Turkey still among top 10 offenders in CPJ’s census of imprisoned journalists

The Committee to Protect Journalists (CPJ) has published its annual prison census for 2023, which shows that Turkey is still among the top 10 countries where journalists are imprisoned, Turkish Minute reported.

According to the census, as of December 1, 2023, there were 320 journalists jailed worldwide, with Turkey and Egypt each holding 13 journalists, accounting for 6 percent of the total number.

This number, although a decrease from Turkey’s previous count of 40, keeps it on the list of top offenders.

China leads the list with 44 journalists imprisoned, representing 19 percent of the total. Close behind is Myanmar, with 43 journalists in custody, also making up 19 percent.

Belarus has jailed 28 journalists, accounting for 12 percent, followed by Russia with 22, and Vietnam with 19. Iran and Israel, along with the Occupied Palestinian Territory, each have 17 journalists behind bars, comprising 7 percent of the global total. Eritrea also ranks high with 16 imprisoned journalists.

The CPJ report emphasizes the ongoing challenges journalists face globally, particularly under authoritarian governments and in regions of conflict. The high number of imprisonments is a clear indicator of the extent to which press freedom is being curtailed worldwide.

Turkey has seen a significant decrease in the number of journalists detained, from 40 in 2022 to 13 in 2023. However, this reduction does not necessarily indicate an improvement in the press freedom environment within the country. The CPJ’s findings from two fact-finding visits to Turkey in late 2023 suggest that the lower number of detained journalists does not reflect a more liberal stance towards the press.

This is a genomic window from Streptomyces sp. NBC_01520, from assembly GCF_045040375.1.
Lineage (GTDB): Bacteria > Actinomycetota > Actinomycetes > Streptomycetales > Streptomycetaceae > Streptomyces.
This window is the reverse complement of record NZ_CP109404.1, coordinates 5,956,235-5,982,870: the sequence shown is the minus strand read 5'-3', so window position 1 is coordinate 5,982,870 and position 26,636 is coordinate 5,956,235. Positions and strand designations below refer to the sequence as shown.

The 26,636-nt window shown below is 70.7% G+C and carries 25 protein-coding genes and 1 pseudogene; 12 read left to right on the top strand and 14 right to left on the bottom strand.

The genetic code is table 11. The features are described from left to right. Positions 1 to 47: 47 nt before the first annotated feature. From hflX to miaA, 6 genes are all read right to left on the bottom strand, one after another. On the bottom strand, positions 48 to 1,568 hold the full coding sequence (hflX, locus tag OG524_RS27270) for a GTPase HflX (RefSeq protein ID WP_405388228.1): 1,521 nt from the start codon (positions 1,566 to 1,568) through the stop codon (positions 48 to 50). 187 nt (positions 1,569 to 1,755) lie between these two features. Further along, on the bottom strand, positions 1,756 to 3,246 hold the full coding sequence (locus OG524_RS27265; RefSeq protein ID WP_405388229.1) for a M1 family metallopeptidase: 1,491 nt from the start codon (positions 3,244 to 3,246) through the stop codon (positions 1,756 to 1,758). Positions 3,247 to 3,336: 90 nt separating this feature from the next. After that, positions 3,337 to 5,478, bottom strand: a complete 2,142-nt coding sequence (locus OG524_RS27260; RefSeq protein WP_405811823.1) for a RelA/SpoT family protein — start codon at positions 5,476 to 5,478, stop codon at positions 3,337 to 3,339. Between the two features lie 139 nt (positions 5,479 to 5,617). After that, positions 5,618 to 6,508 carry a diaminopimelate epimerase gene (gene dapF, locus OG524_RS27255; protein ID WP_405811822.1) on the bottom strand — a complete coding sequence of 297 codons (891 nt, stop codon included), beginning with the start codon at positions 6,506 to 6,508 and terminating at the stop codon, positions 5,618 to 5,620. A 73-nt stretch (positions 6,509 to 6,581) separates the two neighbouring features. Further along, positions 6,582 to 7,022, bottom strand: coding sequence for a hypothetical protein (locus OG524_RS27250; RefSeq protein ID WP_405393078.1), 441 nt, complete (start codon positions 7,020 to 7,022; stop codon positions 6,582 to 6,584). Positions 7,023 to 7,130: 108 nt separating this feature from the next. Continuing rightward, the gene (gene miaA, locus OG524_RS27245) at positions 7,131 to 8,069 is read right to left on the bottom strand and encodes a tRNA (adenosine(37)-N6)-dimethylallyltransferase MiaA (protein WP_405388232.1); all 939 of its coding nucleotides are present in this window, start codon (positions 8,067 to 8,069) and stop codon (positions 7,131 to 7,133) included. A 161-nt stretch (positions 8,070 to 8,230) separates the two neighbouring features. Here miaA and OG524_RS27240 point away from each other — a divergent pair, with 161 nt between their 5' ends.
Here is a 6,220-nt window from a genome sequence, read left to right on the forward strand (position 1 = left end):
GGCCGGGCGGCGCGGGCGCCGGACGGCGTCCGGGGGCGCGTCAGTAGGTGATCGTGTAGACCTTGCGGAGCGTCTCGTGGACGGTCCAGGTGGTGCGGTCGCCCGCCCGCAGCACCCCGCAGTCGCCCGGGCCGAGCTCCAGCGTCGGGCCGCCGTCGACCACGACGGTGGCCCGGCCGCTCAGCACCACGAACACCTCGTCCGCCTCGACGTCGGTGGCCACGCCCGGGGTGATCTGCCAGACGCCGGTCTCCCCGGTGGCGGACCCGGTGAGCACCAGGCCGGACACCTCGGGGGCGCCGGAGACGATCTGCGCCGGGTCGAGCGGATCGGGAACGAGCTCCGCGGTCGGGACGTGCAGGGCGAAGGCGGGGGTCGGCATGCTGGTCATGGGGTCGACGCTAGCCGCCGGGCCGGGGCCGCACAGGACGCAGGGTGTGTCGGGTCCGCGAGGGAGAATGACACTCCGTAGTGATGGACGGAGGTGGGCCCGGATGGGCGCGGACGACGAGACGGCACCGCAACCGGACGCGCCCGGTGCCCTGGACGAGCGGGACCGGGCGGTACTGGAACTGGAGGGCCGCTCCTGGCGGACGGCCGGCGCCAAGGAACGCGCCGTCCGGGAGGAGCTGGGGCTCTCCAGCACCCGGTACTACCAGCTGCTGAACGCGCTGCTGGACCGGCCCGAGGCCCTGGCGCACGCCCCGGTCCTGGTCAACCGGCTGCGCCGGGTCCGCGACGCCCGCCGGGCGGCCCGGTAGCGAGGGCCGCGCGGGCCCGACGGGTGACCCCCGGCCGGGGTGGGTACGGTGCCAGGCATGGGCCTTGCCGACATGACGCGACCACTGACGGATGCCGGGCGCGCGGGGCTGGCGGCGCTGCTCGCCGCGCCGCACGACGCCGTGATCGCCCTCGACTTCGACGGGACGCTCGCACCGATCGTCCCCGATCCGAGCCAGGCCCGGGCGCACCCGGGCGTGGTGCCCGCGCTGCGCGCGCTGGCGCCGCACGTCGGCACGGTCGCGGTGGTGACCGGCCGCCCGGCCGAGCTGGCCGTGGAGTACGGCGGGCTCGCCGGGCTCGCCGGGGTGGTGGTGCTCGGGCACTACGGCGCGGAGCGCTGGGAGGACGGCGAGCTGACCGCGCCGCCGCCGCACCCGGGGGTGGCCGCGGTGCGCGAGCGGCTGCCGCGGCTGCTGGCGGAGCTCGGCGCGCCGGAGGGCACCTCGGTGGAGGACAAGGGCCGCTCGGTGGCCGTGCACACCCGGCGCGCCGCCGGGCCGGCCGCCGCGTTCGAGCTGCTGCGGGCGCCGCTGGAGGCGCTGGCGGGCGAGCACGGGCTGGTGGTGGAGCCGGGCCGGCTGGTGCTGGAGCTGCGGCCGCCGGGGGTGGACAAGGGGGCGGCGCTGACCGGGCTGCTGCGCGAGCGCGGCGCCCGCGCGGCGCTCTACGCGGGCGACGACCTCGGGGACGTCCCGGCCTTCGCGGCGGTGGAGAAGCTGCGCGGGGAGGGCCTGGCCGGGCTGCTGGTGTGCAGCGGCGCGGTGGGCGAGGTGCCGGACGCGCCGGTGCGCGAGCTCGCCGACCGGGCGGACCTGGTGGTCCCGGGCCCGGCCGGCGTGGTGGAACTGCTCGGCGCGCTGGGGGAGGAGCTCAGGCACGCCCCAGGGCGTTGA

Restrictions remain as many journalists released in 2023 are still under judicial supervision, meaning they must regularly report to a police station and may be banned from foreign travel, or free pending investigations or trials.

The CPJ says that accusations such as fake news and anti-state activities are used to suppress critical journalism, with more than half of those imprisoned facing such charges. The lack of transparency and due process in many of these cases further exacerbates the plight of journalists in these countries.

It is common for journalists in Turkey, which has a poor record on freedom of the press, to face threats, physical attacks and legal harassment due to their work.

Rights groups routinely accuse the Turkish government of trying to keep the press under control by imprisoning journalists, eliminating media outlets, overseeing the purchase of media brands by pro-government conglomerates and using regulatory authorities to exert financial pressure, especially after President Recep Tayyip Erdoğan survived a failed coup in July 2016.

Turkey ranks 165th in the Reporters Without Borders’ (RSF) 2023 World Press Freedom Index among 180 countries, dropping 16 places and ranking not far from North Korea, which occupies the bottom of the list.

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